On October 23, 2008, DHS issued a supplemental final rule concerning responses by employers to "no-match letters" from the Social Security Administration (SSA). A "no-match letter" informs employers when SSA records do not match employees' names and social security numbers provided on employers' Form W-2 wage reports. DHS initially proposed this rule in June 2006 and issued a final rule in August 2007; however, the U.S. District Court for the Northern District of California stayed implementation of the rule.  

Pursuant to the supplemental final rule, DHS will provide employers a safe harbor from liability under section 274A of the Immigration and Nationality Act if they take specific steps after receiving a no-match letter from SSA. In general, an employer may be charged with constructive knowledge of an employee's unauthorized status if it does not undertake additional inquiries when it has information that would lead a person exercising reasonable care to become aware of the employee's unauthorized status. In the no-match context, an employer's failure to conduct reasonable due diligence when it receives an SSA no-match letter can, in the totality of the circumstances, establish constructive knowledge. However, DHS will not use receipt of a no-match letter as evidence of constructive knowledge if an employer complies with the following series of procedures:

  • The employer must check its records to determine whether the discrepancy resulted from a typographical or clerical error. If so, the employer must correct the error and inform SSA of the corrected information. The employer must also verify with SSA that the employee's corrected name and social security number match SSA records. The employer should record the manner, date, and time of such verification, and keep the record with the employee's Form I-9. In this case, the employer may update the employee's Form I-9 or complete a new Form I-9 (while retaining the original Form I-9), but the employer should not perform a new Form I-9 verification. The employer must complete these actions within 30 days of receiving the no-match letter.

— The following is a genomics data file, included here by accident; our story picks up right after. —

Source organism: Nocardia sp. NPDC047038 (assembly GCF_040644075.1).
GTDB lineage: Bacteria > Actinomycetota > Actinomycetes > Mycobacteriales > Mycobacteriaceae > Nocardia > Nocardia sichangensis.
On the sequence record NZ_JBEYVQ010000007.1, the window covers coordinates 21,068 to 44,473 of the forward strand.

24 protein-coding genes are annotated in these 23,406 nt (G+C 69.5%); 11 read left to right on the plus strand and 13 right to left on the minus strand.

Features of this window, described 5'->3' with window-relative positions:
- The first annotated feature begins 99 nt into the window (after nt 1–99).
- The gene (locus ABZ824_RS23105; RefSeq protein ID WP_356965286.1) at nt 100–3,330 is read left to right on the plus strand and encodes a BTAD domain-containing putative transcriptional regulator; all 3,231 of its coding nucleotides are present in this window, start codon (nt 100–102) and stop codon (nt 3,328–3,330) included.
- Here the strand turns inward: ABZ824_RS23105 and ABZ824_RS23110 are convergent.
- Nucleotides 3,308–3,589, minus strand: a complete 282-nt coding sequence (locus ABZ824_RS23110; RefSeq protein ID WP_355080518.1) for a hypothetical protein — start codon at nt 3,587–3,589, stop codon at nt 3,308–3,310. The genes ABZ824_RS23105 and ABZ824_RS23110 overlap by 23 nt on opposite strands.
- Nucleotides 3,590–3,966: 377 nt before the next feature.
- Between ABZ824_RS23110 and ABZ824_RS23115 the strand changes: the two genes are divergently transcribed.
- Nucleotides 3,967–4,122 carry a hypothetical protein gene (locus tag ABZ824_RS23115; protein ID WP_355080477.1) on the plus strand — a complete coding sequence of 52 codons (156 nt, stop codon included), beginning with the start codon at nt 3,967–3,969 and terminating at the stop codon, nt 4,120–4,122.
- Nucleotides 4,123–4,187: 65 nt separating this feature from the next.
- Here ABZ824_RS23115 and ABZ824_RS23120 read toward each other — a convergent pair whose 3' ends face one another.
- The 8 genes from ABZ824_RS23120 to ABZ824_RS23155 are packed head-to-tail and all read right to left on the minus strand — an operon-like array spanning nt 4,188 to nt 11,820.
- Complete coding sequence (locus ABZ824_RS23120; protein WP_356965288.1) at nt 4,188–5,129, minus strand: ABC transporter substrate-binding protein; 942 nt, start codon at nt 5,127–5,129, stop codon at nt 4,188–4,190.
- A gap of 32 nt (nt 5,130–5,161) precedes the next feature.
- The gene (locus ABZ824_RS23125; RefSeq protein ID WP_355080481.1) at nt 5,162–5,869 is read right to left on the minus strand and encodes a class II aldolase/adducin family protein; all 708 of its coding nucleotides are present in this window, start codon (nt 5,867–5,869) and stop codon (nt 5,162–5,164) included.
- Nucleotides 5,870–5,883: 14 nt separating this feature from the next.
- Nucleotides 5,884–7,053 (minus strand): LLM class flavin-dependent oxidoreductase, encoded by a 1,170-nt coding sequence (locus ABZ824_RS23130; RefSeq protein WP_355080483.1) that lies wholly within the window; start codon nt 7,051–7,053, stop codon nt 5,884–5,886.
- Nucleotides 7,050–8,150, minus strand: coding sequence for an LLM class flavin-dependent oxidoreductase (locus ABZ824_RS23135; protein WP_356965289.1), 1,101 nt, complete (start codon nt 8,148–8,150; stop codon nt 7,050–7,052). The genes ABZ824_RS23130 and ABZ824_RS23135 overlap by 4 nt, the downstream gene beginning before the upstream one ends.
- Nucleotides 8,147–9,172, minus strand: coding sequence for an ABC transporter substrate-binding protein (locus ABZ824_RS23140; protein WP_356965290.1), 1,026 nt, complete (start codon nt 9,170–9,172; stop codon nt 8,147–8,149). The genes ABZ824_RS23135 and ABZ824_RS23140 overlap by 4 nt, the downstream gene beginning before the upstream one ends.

•  If the employer determines that the discrepancy is not due to its own recording error, it must promptly request that the employee confirm that the name and social security number in the employer's records are correct. Although a formal time limit is not provided in the text of the rule, DHS believes that the obligation for prompt notice would ordinarily be satisfied if the employer contacts the employee within five business days after the employer has completed its internal records review. If the employee responds that the employer's records are incorrect, the employer must correct, inform, verify, and record as described above. If the employee states that the records are correct, the employer must promptly request that the employee resolve the discrepancy with SSA within 90 days of the date that the employer received the no-match letter.  
  •  If an employer cannot verify with SSA within 90 days of receiving the no-match letter that the employee's name and social security number match SSA records, the employer must reverify the employee's employment authorization and identity within an additional three days. To do so, the employer must complete a new Form I-9 for the employee. The employee must complete Section 1 ("Employee Information and Verification") and the employer must complete Section 2 ("Employer Review and Verification") of the new Form I-9 within 93 days of the employer's receipt of the no-match letter. To establish employment authorization, identity, or both, the employer may not accept any document contained in a "notice of suspect document" from DHS, any document that contains a social security number or alien number disputed in an SSA no-match letter or DHS notice of suspect document, or any receipt for an application for a replacement of such a document. The employee must present a document that contains a photograph to establish identity or both identity and employment authorization. The employer must retain the new Form I-9 with the employee's prior Form I-9.  

The supplemental final rule also prescribes specific procedures that an employer should follow when it receives a DHS notice of suspect document, and provides a safe harbor in these cases as well.